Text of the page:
Since our deployment to OIF 06-08, there have been three XPs attached to the 25th CAB: MAJ Todd Buhr, MAJ Dan Bailey and CW4 Clint Logwood. While attached, they have accumulated over 750 combat flight hours while flying multiple aircraft and their accomplishments have assisted the 25th CAB in our overall mission success. They also provided the Department of the Army a way to conduct developmental testing within the combat theater. For example, they worked to add Viper Strike and the communication relay package to the Hunter Unmanned Aerial Vehicle (UAV), new starting procedures for the UH-60 Aircraft and the addition of the One System Remote Video Terminal (OSRVT) to the Airborne Command and Control System. Their work indirectly affects ground commanders as well. The OSRVT for instance allows the ground commander to receive a direct UAV feed displayed on console monitors, helping the ground commander improve his situational awareness while conducting combat missions. Additionally, the CAB XPs have been instrumental in assisting and identifying operational needs not only for the CAB, but for the Corps and MNF-I as well. Aircraft systems upgrades which these dedicated professionals assisted in the 25th CAB include the following:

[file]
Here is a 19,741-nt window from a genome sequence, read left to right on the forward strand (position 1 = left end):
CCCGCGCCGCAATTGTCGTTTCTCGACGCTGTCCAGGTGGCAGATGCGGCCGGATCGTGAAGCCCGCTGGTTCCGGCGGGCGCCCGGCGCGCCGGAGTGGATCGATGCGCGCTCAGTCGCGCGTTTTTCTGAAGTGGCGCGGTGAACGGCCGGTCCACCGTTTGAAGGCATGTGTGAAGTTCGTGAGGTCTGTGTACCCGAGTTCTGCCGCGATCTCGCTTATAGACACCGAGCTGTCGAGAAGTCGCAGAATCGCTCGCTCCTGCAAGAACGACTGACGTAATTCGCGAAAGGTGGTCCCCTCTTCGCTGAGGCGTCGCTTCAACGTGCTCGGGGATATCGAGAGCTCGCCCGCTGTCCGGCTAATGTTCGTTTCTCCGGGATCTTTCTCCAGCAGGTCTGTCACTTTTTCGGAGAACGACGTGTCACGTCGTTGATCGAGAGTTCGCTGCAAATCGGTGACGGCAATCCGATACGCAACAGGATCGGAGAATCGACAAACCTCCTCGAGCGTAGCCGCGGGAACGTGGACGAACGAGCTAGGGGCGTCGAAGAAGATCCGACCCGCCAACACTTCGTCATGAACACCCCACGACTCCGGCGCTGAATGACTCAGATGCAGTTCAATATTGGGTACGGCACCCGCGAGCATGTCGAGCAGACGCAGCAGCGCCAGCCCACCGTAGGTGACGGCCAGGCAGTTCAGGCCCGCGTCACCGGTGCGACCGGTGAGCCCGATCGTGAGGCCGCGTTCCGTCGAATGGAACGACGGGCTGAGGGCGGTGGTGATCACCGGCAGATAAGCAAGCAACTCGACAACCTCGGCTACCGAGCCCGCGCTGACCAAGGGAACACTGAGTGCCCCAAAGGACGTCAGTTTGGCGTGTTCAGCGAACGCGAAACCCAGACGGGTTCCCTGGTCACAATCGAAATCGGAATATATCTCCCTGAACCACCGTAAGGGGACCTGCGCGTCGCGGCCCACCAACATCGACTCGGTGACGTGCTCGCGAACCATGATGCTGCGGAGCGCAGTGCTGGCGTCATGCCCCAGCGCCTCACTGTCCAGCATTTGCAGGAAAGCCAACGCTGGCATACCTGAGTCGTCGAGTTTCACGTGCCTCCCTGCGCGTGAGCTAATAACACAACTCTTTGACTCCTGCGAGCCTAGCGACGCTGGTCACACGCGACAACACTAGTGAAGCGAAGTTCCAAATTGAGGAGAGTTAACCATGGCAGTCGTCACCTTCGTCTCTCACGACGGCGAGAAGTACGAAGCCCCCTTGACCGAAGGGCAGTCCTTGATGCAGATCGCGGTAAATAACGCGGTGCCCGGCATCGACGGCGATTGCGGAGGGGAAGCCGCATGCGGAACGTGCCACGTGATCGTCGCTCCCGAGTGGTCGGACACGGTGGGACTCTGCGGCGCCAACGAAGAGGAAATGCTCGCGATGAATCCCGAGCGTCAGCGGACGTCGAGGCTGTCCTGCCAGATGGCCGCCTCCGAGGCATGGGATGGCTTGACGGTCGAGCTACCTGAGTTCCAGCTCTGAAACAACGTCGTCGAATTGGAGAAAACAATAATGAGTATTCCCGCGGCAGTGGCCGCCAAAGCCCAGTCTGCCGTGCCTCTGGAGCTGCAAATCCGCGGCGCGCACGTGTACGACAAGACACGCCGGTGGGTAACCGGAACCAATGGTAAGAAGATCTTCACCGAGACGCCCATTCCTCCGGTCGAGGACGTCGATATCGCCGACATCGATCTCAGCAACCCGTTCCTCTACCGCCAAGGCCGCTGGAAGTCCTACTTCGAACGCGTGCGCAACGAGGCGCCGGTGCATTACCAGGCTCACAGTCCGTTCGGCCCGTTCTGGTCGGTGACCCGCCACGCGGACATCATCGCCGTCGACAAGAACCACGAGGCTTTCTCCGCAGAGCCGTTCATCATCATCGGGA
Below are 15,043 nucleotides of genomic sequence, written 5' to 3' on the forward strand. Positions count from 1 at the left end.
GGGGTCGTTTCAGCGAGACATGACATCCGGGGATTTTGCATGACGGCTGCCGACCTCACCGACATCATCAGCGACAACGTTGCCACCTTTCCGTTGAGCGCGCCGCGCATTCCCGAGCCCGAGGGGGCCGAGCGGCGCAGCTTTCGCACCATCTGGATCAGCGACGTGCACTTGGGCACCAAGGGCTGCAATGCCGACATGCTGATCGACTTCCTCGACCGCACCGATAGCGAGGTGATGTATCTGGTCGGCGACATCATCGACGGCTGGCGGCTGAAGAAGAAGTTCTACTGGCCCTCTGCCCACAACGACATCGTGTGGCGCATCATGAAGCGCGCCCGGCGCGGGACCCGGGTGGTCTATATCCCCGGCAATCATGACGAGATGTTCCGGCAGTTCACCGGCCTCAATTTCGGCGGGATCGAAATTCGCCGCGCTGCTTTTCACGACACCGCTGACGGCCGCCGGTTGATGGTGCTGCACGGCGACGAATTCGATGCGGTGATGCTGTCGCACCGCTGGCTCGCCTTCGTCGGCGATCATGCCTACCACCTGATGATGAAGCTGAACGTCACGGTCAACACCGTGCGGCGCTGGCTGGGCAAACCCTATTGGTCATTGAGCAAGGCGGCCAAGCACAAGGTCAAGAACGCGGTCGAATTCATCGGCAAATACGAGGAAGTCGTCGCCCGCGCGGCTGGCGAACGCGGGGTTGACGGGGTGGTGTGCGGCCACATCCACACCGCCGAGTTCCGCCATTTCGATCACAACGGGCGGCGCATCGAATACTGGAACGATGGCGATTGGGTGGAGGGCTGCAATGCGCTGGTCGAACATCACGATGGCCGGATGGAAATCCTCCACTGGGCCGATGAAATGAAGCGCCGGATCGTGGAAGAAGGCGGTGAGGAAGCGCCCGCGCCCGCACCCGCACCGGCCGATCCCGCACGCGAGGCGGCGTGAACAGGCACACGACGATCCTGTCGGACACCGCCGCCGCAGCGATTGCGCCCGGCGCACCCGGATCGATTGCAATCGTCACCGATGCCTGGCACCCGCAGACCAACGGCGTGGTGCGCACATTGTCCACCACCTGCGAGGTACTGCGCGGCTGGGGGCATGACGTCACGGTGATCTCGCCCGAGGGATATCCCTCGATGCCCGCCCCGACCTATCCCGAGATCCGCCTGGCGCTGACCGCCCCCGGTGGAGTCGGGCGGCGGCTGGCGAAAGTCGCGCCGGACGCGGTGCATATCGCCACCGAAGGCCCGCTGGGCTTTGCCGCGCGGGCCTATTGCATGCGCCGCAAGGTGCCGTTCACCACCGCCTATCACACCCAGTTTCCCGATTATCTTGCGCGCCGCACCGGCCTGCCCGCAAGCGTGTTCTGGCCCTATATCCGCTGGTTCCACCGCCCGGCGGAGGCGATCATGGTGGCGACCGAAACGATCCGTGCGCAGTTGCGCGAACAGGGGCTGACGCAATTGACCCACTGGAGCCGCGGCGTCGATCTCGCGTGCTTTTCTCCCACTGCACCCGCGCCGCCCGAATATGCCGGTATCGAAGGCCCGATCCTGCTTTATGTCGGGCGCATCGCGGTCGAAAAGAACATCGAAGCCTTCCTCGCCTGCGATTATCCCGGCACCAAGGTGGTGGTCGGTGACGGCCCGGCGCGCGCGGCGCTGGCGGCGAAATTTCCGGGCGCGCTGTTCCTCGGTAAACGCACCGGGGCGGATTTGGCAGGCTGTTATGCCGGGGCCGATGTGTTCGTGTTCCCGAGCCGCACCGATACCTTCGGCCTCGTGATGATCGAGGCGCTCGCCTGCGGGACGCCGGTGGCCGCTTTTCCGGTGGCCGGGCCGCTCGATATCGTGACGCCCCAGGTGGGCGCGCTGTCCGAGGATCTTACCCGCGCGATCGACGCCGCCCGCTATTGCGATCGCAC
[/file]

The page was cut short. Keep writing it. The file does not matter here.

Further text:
• UH-60L
  • A2C2 OSRVT Strap On and Integrated UAV Feed
  • UH-60L Fiber Optic Gyro System

  • CH-47D
  • Ballistic Armor Protection System Modification
  • Gunners Seat M240 Gun Mounts and Ramp Mounts Modifications

  • AH-64D
  • Aviation Survivability Product Improvements
  • Gun Cradle Reliability
  • Infrared Zoom Laser Illuminator/Designator Boresight Improvement